Wednesday, 16 October 2013

The Power of a Price Tag


Two bulbs, one price.
It all started because of the rain this morning . Emese complained that it is too dark in the dining room where she usually works from home – and no surprise so, with  only one out of three bulbs in the large Tiffany-styled lamp above the table actually working.  So there I was, on an urgent errand to bring home light bulbs from the corner CBA. Trivial as it sounds, I found there two types of plain light bulbs – a fancier Eco “Save 30%” one, and a more generic looking bulb. Shame on my green consciousness, I immediately reached for the later, expecting it to be cheaper. These simple bulbs do not seem to last long anyway, so it makes little sense opting for a fancy one is all that I can say in my defence. But to my astonishment both bulbs appeared to cost the same: a discouragingly expensive 629 HUF, that is slightly over EUR 2.

This made me take a closer look. The first bulb is packed and labelled as Emos Classic Eco Halogen and is produced in the Czech Republic. The second one has generic packaging with no brand name, no energy saving label, and no 'Eco' sign and is marked as produced in Hungary.  All other functionality parameters of both products are exactly the same. Both items are sold for the same price - although positioned in separate shelves, with different price tag codes, but one and the same product name:  'Emos Eco', and an identical end price of 629 HUF.

A nearby shop attendant assured me that what I see  is not what I see, and that in spite of all visible differences, both products are Eco Emos Hallogen,  as indicated on the shop's price tag. With Emese desperate for light, I bought both of them and made sure to carefully collect the payment receipt where the products clearly appear under the same name. First thing I did at home was to take a photo of all this mystery. Second, I wrote to Emos.eu whose contact pages are impressively accurate, with the names and emails of responsible officials. Presenting myself as a free-lanced journalist and blogger covering consumer and environmental advocacy issues  for a number of websites and mainstream media in Hungary, Bulgaria and other EU countries, I described the issue and inquired photo attached:

  • could Emos confirm that the two products are indeed the same, in spite of the different information on the package;
  • if so, please explain briefly the discrepancies in labelling; or
  •  if not so, please explain the possible reasons for such misleading product placement and the actual origin and price for the second product?
 
The reply arrived almost instantly – and this is where I really start liking Emos. Mr. Gergely Gurály, Managing Director of EMOS HU Kft, in charge of business activities with CBA, called this a “strange case” and confirmed right away that the second product is not one of Emos’. He kindly promised to inquire with the shop owner. Helpfully, he also passed on a comment by Emos’ Country manager for Slovenia and Hungary Mr Michal Novotný: “on the other side we see that they sell other bulbs than ours” – the other side standing for the Czech headquarters, apparently.  Some fifteen minutes later Mr Gurály reported that the store’s owner was first of all “very sorry for this inconvenient situation,” and will be checking what could have happened, because “it is very strange for him as well, as they are using BARCODE readers, and these are different products with different EAN.” EAN is the long barcode number on every product, I learned.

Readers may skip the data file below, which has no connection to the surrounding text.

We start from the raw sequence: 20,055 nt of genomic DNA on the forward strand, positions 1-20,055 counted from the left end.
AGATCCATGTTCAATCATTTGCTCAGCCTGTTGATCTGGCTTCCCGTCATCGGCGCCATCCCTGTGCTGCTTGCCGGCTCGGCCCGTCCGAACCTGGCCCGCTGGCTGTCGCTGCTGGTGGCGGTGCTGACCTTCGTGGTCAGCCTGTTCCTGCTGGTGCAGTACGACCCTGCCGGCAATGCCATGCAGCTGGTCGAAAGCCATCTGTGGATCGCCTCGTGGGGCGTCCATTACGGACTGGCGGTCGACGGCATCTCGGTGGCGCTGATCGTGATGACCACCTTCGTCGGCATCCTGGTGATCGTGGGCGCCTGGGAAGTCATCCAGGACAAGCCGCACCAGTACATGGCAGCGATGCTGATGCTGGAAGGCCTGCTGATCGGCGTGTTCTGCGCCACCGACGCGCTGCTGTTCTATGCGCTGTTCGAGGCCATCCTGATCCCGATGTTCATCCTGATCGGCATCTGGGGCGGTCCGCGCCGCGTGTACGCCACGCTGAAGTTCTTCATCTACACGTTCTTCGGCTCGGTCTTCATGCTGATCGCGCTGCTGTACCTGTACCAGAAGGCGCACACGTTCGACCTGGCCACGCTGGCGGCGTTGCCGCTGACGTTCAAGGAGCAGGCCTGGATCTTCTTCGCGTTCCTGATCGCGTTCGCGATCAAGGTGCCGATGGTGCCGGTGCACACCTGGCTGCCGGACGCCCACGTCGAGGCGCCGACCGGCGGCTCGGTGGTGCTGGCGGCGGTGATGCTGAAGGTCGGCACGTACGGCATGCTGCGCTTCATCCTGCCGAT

Instead of just leaving it there, to what may easily turn out to  be a sheer price tagging mistake in the shop, I dug out the box of the the second bulb from the paper-recycling bin (yes, the lamps were already shining above happy Emese’s laptop) and gave it a more thorough examination. This is when  I noticed the tiny print on one of the parts that could only be seen after a consumer already opened the box. It reads: GE Hungary Kft, and a street address. Bingo! Equally well hidden on the other cover of the box I spot a tiny index: 13188445 SBOX 42W HALO A/CL/E27 240V BX 1/10 GR. Each of these letter and number combinations supposedly says something about this product.  Yet I could not find it in GE’s online product catalogue. To be sure no stone was left unturned, I submitted an inquiry through GE Hungary’s web contact form  with one simple question: how much does this bulb normally cost? For if it is in fact cheaper than the other, then the wrong price tag in the shop works in fact against GE’s generic looking product – everyone would prefer a more superior looking Emos bulb for the same price I suppose.  

Before GE could have responded, a third message arrived from Mr Gurály, conveying the owners’ explanation that the matter was of an administrative failure in the shop’s IT system, whereby the staff attached the EAN of the Hungarian (GE product) article to the EMOS article product card as a secondary EAN.  The shop owner reportedly asked for my apology, and is willing to pay me back the price difference – which is fair enough. So apparently my original suspicion that a cheaper product is tagged with a misleadingly high price was confirmed. I would suggest that CBA could also instruct their staff how to handle customers’ inquiries more carefully, but this might be too much to wish for I suppose. So this is where this story ends, pointing at how easy it is for a retailer to shift the marketing of a product one way or another – and suggesting an interesting line for further inquiry into the impenetrable secrets of marketing and retail. For now that  think about it, this is not the first time that I come across products tagged for retail under different names.